The Difference Between Aggravating Factor and Mitigating Factors

In criminal law, many aspects are thoroughly evaluated before coming to a conclusion. Many factors are dissected for proving someone guilty or deciding the severity of the punishment. The outcome must be fair and justifiable for the accused. Therefore, to maintain equitability in criminal offenses, mitigating and aggravating factors are taken into consideration.

Aggravating Factors

The court takes several factors into account to determine the gravity of the punishment. Aggravating factors result in an increase in punishment. It can be a penalty, jail sentence, or compensation.

Some of these factors are:

Criminal Record: The history of the accused is highly important to determine the sentence level. In the United States, the record of every citizen is maintained in which their criminal statuses are recorded. It can be good news if the accused has a clean record which may reduce their sentence.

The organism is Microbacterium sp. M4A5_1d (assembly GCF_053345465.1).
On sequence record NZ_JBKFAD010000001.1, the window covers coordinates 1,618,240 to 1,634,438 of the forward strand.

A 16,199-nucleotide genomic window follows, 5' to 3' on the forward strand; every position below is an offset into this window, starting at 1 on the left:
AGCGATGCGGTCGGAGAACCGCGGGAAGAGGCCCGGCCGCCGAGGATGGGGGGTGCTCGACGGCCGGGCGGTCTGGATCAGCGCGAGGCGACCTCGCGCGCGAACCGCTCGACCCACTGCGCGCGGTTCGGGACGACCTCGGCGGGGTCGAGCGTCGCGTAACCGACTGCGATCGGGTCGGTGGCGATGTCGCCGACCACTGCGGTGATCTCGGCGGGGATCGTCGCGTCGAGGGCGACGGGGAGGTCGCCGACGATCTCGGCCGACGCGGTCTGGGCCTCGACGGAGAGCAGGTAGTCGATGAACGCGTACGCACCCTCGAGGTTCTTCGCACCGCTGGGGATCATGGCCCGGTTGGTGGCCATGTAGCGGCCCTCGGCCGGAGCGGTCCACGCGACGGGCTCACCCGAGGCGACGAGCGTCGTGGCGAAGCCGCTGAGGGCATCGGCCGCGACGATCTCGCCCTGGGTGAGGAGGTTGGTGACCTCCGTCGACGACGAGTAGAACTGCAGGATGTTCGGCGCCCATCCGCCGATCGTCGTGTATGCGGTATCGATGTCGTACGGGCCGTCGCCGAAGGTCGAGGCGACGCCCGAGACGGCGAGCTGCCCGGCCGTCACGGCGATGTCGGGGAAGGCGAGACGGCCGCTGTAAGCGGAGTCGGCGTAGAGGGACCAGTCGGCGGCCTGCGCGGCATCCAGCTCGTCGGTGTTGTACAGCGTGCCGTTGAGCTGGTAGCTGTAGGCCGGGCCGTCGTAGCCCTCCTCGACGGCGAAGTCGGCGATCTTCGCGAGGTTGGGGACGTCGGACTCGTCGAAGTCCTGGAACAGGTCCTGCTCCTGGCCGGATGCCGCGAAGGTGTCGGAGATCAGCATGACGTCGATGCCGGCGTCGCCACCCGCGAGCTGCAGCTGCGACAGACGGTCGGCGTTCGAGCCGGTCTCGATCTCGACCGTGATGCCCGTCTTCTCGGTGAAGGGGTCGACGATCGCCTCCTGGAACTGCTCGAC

Vulnerability of the Victim: The extent to which the victim was exposed to harm is also considered. For instance, if the victim were a toddler who was highly vulnerable to be injured in criminal activity. In this case, it would be seen as an aggravating factor.

 Mitigating Factors

Contrary to the aggravating factors, the mitigating factors help reduce the sentence for the accused party. Such factors are:

Threatened to Commit Crime: Suppose the accused is proven to be threatened or forced to perform the criminal activity and endanger the lives of others. In this case, it is seen as a mitigating factor in the court of the law.

Physical Disability: If the accused is proven to be physically or mentally disabled when performing the crime, it may result in the concession of the sentence.

In any criminal offense, you need to have an eligible attorney on your side because the prosecution will always try to get you the strictest sentence. However, with the help of an attorney at The Williams Litigation Group, you will be able to defend yourself. The attorney assigned to you will be responsible for finding a middle ground and presenting a strong case to represent you in front of the jury.

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